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Author Topic: Can I thin Titebond II Premium Wood Glue with water?  (Read 470 times)
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PantherM100
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« on: May 16, 2022, 09:26:35 PM »

Hi Guys:
Can I thin Titebond II Premium Wood Glue with water,
If so how much 50/50, 25 water/75 Glue?  Or what?
For framing a balsa P-30
Thanks in advance
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Indoorflyer
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« Reply #1 on: May 16, 2022, 10:16:44 PM »

Try gluing some sample/test joints to see for yourself?
« Last Edit: May 16, 2022, 11:16:32 PM by Indoorflyer » Logged
ironmike
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« Reply #2 on: May 17, 2022, 10:54:35 AM »

Yep, do it all the time. I do it at 50/50 for laminations.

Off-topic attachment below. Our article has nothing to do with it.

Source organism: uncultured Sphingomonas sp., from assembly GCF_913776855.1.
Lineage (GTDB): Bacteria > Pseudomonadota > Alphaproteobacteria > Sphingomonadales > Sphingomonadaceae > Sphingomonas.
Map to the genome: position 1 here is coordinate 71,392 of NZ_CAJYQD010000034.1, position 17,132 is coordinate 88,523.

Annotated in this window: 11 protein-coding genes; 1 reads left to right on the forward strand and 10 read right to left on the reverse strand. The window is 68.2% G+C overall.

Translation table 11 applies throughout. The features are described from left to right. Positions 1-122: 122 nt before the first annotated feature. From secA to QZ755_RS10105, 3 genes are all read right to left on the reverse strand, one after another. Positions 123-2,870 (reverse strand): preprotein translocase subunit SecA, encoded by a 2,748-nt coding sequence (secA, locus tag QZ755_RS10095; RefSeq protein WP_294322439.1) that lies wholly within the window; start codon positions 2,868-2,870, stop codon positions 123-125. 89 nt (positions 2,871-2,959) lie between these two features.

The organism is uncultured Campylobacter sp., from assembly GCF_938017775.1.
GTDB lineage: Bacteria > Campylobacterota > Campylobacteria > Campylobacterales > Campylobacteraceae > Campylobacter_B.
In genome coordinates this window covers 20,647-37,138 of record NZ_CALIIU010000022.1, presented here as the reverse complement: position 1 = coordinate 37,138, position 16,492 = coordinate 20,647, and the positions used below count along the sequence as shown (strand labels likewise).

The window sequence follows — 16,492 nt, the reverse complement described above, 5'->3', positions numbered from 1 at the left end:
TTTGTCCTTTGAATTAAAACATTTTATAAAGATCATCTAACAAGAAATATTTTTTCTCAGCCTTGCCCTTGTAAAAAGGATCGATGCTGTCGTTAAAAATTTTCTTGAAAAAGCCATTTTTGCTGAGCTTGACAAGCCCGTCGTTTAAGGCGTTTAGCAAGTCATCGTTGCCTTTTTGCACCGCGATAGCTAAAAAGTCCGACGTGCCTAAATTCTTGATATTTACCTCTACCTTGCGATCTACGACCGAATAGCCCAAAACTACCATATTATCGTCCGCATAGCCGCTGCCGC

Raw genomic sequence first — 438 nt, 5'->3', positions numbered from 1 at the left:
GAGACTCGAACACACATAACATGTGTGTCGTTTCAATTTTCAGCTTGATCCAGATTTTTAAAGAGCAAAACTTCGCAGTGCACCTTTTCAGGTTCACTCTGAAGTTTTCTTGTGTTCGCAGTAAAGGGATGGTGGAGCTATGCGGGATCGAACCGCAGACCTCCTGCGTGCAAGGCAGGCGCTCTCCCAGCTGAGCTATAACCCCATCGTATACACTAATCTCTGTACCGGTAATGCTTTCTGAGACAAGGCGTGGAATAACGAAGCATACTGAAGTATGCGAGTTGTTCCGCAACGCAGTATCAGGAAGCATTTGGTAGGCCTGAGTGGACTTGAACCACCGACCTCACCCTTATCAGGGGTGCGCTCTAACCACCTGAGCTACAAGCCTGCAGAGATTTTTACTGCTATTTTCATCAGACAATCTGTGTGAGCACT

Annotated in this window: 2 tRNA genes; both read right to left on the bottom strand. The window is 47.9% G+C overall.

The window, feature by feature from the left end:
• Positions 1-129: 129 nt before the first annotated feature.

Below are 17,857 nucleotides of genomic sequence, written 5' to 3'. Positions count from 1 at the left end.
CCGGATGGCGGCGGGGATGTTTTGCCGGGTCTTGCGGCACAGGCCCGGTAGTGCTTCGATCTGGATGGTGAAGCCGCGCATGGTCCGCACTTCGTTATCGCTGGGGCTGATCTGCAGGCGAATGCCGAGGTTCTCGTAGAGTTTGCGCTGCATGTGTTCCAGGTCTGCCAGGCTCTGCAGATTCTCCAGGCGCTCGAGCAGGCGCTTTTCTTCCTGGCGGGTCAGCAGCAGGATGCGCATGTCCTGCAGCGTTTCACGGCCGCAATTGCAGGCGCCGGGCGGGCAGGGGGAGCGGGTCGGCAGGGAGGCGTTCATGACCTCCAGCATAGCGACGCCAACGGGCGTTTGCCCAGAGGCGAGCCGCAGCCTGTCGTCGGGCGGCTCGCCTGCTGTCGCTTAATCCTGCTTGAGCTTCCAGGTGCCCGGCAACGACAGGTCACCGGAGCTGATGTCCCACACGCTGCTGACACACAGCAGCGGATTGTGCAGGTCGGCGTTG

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TimWescott
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« Reply #3 on: May 22, 2022, 01:45:13 AM »

Yep, do it all the time. I do it at 50/50 for laminations.

OK, I'm chipping that into a cement wall somewhere in my brain, for the next time a control line builder says "never use water-based glue for laminating".
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Pit
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« Reply #4 on: June 07, 2022, 03:27:45 PM »

Be sure to use filtered/distilled water or you'll soon have gremlins growing in the bottle!
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fred
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« Reply #5 on: June 08, 2022, 03:27:25 PM »

Yep, do it all the time. I do it at 50/50 for laminations.

OK, I'm chipping that into a cement wall somewhere in my brain, for the next time a control line builder says "never use water-based glue for laminating".

Out of Context perhaps.  Laminating likely refers to Sheeting / Skins. 
Where water based glues DO mess up thin balsa sheetings.
 Introducing a bewildering /hair pulling   array of of warpings.
 Typ Edge laminations don't usually warp... due to the  clampings required to make the things..
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VictorY
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« Reply #6 on: June 08, 2022, 05:45:43 PM »

Yep, do it all the time. I do it at 50/50 for laminations.